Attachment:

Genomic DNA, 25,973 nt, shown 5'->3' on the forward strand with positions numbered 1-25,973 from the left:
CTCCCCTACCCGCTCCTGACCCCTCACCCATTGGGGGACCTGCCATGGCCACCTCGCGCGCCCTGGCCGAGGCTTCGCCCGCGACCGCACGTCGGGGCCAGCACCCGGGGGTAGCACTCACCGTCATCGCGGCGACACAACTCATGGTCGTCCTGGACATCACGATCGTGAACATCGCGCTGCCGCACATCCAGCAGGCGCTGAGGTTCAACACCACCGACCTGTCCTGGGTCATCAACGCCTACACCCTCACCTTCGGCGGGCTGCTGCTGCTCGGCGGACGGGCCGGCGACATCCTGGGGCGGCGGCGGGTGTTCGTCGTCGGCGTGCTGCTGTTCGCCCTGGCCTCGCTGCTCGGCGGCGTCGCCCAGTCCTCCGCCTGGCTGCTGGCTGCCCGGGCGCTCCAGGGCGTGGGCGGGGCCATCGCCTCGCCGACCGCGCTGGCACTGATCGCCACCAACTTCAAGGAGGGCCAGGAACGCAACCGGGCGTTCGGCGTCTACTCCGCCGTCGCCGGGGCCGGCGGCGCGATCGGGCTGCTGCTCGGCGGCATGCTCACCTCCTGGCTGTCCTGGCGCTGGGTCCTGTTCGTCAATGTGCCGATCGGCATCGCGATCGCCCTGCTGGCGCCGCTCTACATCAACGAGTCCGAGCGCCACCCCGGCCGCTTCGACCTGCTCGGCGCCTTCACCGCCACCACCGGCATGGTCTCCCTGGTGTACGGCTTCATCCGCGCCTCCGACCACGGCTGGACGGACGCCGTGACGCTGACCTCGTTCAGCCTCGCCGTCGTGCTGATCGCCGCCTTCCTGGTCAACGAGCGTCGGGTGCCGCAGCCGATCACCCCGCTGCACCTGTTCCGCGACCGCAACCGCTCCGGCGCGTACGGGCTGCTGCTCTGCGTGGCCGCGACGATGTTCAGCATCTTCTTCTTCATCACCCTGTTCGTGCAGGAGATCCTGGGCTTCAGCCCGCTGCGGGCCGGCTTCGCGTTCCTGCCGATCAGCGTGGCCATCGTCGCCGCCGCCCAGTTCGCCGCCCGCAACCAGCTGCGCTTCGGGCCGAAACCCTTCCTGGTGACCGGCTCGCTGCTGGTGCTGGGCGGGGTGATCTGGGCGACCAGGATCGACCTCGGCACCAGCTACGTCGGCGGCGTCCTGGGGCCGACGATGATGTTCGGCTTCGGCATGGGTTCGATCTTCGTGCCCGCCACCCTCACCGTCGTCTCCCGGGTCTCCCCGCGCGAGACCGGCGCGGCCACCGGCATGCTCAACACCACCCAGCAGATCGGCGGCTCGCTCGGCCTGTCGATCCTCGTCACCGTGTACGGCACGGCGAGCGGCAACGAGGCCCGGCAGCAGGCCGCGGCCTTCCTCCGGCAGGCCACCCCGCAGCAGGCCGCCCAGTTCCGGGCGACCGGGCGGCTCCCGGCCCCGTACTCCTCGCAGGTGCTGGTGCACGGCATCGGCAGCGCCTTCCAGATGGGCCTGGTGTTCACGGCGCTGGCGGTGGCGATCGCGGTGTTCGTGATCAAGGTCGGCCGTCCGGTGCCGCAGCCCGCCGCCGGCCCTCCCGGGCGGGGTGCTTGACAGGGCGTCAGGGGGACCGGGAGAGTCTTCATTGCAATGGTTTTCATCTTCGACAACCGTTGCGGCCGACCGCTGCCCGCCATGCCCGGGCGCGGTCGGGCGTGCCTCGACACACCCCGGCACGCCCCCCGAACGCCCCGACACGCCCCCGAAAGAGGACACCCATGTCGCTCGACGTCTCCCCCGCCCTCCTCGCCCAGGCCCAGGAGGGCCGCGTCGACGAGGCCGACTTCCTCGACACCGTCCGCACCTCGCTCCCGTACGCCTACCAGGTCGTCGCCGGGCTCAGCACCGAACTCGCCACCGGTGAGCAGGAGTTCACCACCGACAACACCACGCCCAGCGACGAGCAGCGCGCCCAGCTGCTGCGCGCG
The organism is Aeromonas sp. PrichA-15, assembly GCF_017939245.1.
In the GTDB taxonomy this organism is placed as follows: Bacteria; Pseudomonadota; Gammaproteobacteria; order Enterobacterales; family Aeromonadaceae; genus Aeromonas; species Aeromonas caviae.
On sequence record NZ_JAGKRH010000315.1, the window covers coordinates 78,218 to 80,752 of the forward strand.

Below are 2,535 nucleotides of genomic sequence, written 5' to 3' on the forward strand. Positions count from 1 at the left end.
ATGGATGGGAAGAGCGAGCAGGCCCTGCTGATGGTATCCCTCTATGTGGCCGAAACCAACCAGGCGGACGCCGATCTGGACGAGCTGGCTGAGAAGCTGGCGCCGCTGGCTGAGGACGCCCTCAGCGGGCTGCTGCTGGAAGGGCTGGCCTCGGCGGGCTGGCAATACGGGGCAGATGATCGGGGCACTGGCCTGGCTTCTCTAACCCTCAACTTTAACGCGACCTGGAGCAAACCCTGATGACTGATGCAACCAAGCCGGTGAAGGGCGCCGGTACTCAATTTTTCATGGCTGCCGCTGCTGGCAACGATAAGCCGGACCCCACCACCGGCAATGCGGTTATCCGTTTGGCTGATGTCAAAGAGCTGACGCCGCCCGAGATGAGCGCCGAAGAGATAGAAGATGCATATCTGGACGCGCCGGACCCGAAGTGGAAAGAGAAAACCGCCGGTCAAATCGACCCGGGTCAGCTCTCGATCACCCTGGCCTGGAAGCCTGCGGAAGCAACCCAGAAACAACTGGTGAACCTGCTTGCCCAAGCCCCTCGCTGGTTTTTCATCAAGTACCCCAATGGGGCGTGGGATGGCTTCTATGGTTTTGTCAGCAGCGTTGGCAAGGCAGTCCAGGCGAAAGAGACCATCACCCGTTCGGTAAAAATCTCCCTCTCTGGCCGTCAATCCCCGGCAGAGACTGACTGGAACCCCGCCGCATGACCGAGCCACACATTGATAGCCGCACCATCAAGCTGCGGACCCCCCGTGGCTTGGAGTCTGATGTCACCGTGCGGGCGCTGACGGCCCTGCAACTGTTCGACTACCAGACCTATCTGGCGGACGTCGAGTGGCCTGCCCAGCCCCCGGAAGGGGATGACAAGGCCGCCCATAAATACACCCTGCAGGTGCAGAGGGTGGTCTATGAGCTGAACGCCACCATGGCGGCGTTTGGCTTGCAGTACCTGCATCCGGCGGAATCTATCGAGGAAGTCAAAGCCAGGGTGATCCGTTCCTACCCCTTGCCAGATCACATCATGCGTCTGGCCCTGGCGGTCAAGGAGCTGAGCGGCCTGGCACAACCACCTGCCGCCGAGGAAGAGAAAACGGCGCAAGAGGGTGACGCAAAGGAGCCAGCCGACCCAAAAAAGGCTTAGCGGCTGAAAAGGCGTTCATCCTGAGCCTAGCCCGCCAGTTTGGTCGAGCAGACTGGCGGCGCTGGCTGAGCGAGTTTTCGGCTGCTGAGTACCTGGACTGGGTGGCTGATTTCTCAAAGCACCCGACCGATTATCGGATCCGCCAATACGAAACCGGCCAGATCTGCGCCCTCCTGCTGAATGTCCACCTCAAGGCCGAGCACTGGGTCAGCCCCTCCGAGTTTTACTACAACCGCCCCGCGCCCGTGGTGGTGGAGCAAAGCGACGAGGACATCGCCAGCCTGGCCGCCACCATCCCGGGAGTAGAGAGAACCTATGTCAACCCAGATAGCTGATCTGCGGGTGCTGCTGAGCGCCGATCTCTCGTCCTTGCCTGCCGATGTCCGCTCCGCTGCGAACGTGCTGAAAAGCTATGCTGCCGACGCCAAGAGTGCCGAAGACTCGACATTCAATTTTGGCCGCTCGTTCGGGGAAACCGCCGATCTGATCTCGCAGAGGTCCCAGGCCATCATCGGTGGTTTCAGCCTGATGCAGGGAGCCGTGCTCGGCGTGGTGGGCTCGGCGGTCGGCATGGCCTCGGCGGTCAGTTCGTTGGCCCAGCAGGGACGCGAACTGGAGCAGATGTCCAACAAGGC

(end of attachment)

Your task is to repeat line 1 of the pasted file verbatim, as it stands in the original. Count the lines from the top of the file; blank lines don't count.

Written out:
Genomic DNA, 25,973 nt, shown 5'->3' on the forward strand with positions numbered 1-25,973 from the left: